"What it created was his first move was to open with the front side," assistant hitting coach Victor Rodriguez said to the Providence Journal. "That probably didn’t allow him to see the ball that good and didn’t allow him to stay through the ball."
Here is what Bradley and Rodriguez came up with.
Bradley introduced a very pronounced leg kick and set up open to the pitcher which was meant to keep him squared towards the pitcher as the pitch came towards the plate. When he was squared towards the pitcher, Rodriguez said that Bradley would step out instead of towards the pitcher.
While the problem temporarily dissipated in the first couple of games after the kick's inception, the problem reappeared and Bradley began to open up his hips again too early, making his swing drag behind through the strike zone.
Ultimately, Bradley went back to his closed stance to finish the season, but the struggles persisted.
Bradley's ineffectiveness at the plate was way too much for the team to support in the lineup, despite his Gold Globe-worthy defense. Bradley ended the season with a.198/.265/.266 with one home run, 30 RBIs, 19 doubles and 0.6 WAR in 127 games. This comes from a player who hit .290/.394/.456 throughout his time in the minor leagues and demonstrated a lightning-quick bat and the ability to hit the balls to all fields.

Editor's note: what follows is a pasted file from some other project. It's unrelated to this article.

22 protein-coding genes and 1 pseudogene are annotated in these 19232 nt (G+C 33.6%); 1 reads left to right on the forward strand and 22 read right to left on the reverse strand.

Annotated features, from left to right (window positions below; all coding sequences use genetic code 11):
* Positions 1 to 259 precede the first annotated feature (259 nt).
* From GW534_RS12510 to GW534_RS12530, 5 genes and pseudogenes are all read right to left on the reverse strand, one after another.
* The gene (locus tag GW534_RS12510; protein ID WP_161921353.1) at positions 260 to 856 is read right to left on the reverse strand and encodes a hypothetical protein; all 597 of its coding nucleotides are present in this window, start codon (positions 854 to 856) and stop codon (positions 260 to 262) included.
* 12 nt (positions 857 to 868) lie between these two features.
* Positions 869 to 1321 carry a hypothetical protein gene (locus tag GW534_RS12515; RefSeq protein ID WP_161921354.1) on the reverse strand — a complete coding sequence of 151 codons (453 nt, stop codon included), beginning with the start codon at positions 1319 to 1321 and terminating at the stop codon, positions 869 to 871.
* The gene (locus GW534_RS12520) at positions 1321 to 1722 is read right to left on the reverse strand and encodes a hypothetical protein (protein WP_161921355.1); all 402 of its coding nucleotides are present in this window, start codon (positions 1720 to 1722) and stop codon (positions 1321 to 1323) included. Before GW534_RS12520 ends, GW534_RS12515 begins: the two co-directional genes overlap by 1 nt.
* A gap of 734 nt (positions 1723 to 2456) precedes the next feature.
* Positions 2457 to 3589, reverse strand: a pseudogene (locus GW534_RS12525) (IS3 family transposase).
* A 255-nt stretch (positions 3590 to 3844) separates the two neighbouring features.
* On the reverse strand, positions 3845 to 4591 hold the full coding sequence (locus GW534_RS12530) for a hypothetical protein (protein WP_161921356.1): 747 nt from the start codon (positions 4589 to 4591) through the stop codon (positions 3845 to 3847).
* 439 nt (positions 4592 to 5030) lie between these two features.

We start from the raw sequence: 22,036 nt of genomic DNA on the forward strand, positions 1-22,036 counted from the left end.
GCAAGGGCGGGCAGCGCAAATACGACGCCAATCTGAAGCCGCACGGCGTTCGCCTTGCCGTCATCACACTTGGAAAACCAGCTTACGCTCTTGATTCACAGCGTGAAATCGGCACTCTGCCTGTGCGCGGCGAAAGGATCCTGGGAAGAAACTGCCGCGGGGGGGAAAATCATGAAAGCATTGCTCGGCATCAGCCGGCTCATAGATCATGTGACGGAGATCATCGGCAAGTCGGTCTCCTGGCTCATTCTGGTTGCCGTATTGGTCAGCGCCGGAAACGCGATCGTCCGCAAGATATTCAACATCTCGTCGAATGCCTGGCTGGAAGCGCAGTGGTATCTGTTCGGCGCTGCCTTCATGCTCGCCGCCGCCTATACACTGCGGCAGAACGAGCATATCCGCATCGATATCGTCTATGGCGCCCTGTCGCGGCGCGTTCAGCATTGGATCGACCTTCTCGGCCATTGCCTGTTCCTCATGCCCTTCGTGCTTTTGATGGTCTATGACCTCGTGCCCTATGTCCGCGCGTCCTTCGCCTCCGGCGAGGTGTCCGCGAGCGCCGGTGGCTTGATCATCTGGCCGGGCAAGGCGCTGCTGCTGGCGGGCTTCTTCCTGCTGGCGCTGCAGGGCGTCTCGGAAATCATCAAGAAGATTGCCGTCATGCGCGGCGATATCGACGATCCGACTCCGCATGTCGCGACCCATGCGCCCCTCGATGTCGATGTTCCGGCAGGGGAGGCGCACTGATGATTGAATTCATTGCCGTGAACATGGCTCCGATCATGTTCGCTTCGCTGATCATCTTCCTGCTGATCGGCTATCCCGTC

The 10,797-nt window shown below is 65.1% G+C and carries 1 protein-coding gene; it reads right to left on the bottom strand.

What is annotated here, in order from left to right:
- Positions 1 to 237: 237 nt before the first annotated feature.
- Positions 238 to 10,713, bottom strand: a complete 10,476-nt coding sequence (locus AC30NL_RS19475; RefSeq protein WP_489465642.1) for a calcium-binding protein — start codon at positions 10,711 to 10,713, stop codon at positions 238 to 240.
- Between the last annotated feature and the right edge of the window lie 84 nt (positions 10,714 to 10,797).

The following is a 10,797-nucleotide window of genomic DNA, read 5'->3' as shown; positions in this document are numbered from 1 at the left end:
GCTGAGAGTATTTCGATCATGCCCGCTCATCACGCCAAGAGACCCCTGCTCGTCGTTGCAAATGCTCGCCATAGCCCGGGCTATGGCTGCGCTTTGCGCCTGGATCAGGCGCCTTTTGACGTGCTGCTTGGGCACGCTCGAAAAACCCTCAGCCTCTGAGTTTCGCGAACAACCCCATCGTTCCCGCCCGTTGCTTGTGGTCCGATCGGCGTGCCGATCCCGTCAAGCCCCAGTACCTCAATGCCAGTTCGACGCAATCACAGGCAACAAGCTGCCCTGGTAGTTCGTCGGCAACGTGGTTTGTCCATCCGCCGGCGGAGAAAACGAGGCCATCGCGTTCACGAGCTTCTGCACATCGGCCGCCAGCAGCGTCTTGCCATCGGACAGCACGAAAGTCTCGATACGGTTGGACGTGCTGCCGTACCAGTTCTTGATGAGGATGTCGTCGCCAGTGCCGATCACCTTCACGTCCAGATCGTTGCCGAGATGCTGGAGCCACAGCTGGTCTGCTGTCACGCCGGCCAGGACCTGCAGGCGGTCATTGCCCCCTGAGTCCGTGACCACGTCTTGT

This offseason, Bradley ultimately had to make a change to his mechanics at the plate. John Tomase of WEEI.com talked to Rodriguez about how they were getting Bradley to get back to the basics.
A rope stretches across a screen in the right-handed batter’s box at roughly eye level, and Red Sox assistant hitting coach Victor Rodriguez believes it holds the key to Bradley regaining the form that made him a top-flight prospect before a disastrous 2014 cast his future into doubt.
The purpose is simple — Bradley shouldn’t swing at anything over the line. By forcing him to consciously swing down on the ball, Rodriguez hopes Bradley can rediscover the approach he utilized throughout the minors, when he looked like a potential leadoff hitter.
"Staying under the line means staying on top of the ball," Rodriguez said by phone on Friday. "You’ve got to stay short and through the ball. It’s a target that you visualize, and it forces you to stay on top."
But that isn't the only person Bradley's "new" set up at the plate looks like. Bradley looks to have gone back to the basics and broken down his swing to the point where he looks like himself at the plate circa spring 2013.
At each checkpoint in his swing, Bradley looks closer to his early 2013 mechanics than he has in the last year. By going back to his roots, Bradley has essentially removed the extra superfluous movements that he had integrated over the last season and a half. It's an encouraging sign that Bradley, who has been stubborn in the past about tinkering with his mechanics, broke down his swing and went back to the basics that made him the spring sensation in 2013.
While mechanical adjustments are no guarantee that Bradley finds the success he had in his minor league career, it's a beginning, and right now, that's all that Bradley needs.